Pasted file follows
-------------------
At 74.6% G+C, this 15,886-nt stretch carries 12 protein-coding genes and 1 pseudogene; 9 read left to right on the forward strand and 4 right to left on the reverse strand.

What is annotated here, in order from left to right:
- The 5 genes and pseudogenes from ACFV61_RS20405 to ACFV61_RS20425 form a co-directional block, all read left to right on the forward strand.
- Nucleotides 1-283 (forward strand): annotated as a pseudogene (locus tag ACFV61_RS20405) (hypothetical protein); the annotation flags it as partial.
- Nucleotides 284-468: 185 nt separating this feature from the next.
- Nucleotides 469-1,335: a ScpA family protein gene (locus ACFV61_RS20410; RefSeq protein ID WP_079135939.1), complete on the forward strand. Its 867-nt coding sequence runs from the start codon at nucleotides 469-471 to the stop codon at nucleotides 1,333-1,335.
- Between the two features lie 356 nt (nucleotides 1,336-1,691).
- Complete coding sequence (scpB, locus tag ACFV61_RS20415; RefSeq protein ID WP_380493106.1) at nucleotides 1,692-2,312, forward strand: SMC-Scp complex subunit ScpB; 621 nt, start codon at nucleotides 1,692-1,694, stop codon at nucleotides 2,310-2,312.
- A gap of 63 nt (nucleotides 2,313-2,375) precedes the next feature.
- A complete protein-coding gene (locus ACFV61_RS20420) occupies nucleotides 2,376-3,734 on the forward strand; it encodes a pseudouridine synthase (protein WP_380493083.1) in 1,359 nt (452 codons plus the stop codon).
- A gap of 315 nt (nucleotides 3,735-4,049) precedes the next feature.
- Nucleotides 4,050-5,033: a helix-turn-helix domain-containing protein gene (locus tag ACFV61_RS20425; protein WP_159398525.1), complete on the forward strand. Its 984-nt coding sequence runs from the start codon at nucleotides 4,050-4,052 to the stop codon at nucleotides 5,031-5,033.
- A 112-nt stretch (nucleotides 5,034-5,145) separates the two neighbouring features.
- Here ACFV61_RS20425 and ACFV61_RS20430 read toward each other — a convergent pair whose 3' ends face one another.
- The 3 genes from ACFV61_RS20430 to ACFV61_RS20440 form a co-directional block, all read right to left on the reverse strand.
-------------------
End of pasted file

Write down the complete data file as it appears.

At 74.6% G+C, this 15,886-nt stretch carries 12 protein-coding genes and 1 pseudogene; 9 read left to right on the forward strand and 4 right to left on the reverse strand.

What is annotated here, in order from left to right:
- The 5 genes and pseudogenes from ACFV61_RS20405 to ACFV61_RS20425 form a co-directional block, all read left to right on the forward strand.
- Nucleotides 1-283 (forward strand): annotated as a pseudogene (locus tag ACFV61_RS20405) (hypothetical protein); the annotation flags it as partial.
- Nucleotides 284-468: 185 nt separating this feature from the next.
- Nucleotides 469-1,335: a ScpA family protein gene (locus ACFV61_RS20410; RefSeq protein ID WP_079135939.1), complete on the forward strand. Its 867-nt coding sequence runs from the start codon at nucleotides 469-471 to the stop codon at nucleotides 1,333-1,335.
- Between the two features lie 356 nt (nucleotides 1,336-1,691).
- Complete coding sequence (scpB, locus tag ACFV61_RS20415; RefSeq protein ID WP_380493106.1) at nucleotides 1,692-2,312, forward strand: SMC-Scp complex subunit ScpB; 621 nt, start codon at nucleotides 1,692-1,694, stop codon at nucleotides 2,310-2,312.
- A gap of 63 nt (nucleotides 2,313-2,375) precedes the next feature.
- A complete protein-coding gene (locus ACFV61_RS20420) occupies nucleotides 2,376-3,734 on the forward strand; it encodes a pseudouridine synthase (protein WP_380493083.1) in 1,359 nt (452 codons plus the stop codon).
- A gap of 315 nt (nucleotides 3,735-4,049) precedes the next feature.
- Nucleotides 4,050-5,033: a helix-turn-helix domain-containing protein gene (locus tag ACFV61_RS20425; protein WP_159398525.1), complete on the forward strand. Its 984-nt coding sequence runs from the start codon at nucleotides 4,050-4,052 to the stop codon at nucleotides 5,031-5,033.
- A 112-nt stretch (nucleotides 5,034-5,145) separates the two neighbouring features.
- Here ACFV61_RS20425 and ACFV61_RS20430 read toward each other — a convergent pair whose 3' ends face one another.
- The 3 genes from ACFV61_RS20430 to ACFV61_RS20440 form a co-directional block, all read right to left on the reverse strand.